Paper vs. Digital Schoolwork

The 2022-2023 school year constitutes a new era of learning for students in America’s education system. From 2020 to now, Covid-19 paused, developed, then restarted learning.  While it is a fact that even without Covid-19 to speed up this evolution, education would have still progressed, the virus accelerated this process exponentially. With all new developments, however, there are both positive and negative effects that should be analyzed in an effort to be sure that continued development heads in the correct direction. When it comes to the changes in the education system, one negative impact on students has been a drastic increase in screen time, which is debilitating to young minds. On the other hand, teachers who continue to assign paperwork are adding to  irreversible harm to the environment. Though both have their issues, work obviously needs to get completed one way or another, so teachers must choose between the two methods. It is difficult to see if online or paper schoolwork is more beneficial to students. So, is there a correct answer? Let’s discuss.

Some teachers across the country continuously deny switching to online assignments for students. Smithtown High School East’s Mrs. Corso is one of them, claiming “it takes away screen time; kids have so much screen time already with social media, why should they also have to be staring at a screen while they’re in class? Devices are also a huge distraction because students are often not paying attention while on their devices.”

Teachers who decide to continue with paper schoolwork give their students a short break from staring at screens, lower the probability of cheating, and teach students to remain organized. Similarly to students needing to remain organized, it is more difficult for teachers to remain organized this way. They must keep track of assignments because collected work from hundreds of students can get mixed up and lost very easily.  With solely paper assignments and several classes, misplaced assignments are almost never found, but a student also cannot simply go online to find another copy of their work. While Corso’s statement is agreed upon by many teachers, most have transformed their classrooms to worlds of keyboard tapping and Chromebook chargers.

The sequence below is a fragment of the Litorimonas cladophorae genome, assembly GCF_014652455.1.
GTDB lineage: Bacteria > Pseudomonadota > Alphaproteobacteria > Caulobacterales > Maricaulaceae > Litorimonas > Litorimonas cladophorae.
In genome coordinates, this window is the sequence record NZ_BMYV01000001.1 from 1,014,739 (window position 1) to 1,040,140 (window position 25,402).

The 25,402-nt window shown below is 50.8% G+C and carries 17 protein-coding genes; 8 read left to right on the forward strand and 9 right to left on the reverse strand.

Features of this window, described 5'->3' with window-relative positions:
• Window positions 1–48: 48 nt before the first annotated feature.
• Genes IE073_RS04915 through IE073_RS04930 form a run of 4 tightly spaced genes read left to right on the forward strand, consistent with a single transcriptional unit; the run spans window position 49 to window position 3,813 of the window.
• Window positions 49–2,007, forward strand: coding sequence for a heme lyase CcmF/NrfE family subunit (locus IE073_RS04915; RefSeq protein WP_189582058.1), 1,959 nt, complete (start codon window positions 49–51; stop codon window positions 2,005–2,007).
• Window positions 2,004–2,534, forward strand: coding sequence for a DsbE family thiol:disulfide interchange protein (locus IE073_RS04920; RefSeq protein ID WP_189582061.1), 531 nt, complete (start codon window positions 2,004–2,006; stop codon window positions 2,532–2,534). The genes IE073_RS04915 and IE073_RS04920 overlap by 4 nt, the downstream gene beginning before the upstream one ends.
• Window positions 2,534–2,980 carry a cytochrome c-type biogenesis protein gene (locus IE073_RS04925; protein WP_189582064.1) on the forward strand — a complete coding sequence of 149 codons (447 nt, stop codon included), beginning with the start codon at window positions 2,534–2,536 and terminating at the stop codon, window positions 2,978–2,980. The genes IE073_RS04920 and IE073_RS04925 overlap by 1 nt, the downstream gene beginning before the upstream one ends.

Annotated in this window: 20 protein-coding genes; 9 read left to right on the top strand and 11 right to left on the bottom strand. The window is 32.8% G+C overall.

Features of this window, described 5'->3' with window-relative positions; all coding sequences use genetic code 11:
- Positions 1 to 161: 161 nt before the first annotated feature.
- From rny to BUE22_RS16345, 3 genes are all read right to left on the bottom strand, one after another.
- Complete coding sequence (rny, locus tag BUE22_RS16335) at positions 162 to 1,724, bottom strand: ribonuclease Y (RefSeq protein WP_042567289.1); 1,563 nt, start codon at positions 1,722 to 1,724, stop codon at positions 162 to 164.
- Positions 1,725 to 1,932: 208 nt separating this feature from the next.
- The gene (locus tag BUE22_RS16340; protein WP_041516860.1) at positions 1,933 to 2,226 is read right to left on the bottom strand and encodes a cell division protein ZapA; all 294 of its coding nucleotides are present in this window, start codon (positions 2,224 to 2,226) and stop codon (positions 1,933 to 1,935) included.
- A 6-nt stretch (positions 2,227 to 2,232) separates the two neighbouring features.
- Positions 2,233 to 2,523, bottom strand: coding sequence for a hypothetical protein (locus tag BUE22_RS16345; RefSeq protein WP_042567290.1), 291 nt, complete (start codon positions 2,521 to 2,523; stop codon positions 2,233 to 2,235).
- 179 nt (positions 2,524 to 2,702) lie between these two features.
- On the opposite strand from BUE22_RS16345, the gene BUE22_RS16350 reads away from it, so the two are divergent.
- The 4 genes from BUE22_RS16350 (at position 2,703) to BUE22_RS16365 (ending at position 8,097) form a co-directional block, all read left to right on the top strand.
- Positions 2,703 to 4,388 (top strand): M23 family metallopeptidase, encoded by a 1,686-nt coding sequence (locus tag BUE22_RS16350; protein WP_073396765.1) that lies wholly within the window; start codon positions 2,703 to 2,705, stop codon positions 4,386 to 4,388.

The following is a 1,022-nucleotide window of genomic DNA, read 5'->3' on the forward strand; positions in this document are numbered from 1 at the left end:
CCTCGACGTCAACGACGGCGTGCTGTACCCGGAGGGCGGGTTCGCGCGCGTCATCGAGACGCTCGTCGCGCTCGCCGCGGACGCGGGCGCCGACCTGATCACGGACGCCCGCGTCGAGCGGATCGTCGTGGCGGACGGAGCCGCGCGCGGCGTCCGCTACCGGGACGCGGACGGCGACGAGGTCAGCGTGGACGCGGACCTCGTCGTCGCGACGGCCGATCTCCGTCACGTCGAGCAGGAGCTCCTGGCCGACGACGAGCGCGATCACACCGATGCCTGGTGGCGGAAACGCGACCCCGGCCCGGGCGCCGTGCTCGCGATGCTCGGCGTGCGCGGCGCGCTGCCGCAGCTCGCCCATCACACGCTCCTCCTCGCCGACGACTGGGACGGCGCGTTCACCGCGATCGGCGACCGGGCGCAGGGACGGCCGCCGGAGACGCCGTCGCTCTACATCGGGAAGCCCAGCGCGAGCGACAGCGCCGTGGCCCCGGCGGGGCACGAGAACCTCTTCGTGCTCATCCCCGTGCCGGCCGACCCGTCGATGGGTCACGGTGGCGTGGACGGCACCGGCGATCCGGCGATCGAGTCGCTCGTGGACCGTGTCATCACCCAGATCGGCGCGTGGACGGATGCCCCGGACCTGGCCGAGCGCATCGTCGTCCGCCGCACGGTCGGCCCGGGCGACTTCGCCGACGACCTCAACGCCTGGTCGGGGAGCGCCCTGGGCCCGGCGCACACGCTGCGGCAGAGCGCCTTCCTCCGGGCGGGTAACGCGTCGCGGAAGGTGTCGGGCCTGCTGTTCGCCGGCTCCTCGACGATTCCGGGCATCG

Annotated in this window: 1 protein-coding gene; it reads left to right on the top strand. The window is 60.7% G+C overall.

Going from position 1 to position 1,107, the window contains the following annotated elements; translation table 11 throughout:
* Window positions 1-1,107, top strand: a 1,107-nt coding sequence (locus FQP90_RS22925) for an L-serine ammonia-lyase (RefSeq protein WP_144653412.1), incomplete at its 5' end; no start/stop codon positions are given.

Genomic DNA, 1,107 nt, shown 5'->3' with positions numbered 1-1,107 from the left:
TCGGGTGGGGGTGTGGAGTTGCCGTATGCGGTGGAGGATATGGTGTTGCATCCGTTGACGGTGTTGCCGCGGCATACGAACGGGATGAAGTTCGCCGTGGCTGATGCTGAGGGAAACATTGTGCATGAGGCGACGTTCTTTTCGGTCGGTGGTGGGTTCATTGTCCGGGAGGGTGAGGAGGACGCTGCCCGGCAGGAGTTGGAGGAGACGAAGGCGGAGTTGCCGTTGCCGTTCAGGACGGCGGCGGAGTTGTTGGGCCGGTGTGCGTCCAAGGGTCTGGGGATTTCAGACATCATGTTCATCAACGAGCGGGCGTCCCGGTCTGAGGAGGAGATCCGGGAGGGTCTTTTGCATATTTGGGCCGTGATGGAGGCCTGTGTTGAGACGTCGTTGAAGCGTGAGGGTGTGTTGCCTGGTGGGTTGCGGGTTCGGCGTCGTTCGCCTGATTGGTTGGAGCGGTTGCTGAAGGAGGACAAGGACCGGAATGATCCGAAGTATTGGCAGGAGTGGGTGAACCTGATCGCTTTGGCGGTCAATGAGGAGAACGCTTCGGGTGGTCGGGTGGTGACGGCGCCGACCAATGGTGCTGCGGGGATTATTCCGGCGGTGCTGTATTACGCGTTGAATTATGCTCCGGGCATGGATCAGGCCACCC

The ever expanding amounts of technology in America is increasingly apparent in schools. Online learning during the 2020 shutdown caused many school districts to supply students with Chromebooks. Inequity between districts quickly becomes apparent in school buildings, which leads to bullying and some students being presented with more opportunities than others. With bullying and cyber bullying already being such an issue in the school system, adding other ways for students to be noticed has not been at all beneficial. But on the contrary, digital classrooms reduce paper waste, increase computer skills, and allow for easy access to lessons and classroom materials. 

The extent to which this decision affects students is rarely considered. Many educators choose to teach either by using technology or not based solely on what is most convenient to them. Those who make that decision based upon what is best for their students genuinely have a greater impact on them, not only in the classroom but throughout life. When a teacher is willing to provide options for how students learn, the student is going to choose what works best for them, and helps them better understand material. Classes that are better understood tend to spike interests in areas to study in college and work. It may seem implausible to assume that something as little as assigning work two ways can alter the path of your life, but middle/high school is the time when people start considering different life paths. Providing options to explore the way a student learns best sets the student up for success.

 There is no distinct answer in the dispute between paper and digital schoolwork; maybe the answer lies in a hybrid of the two. However, it’s obvious that students must be given more of a right to choose the method that best helps them succeed. We are constantly told to stick up for ourselves, so why don’t we start with improving the way we learn? 

Pile of daily papers with news on the computer (Getty Images/iStockphoto)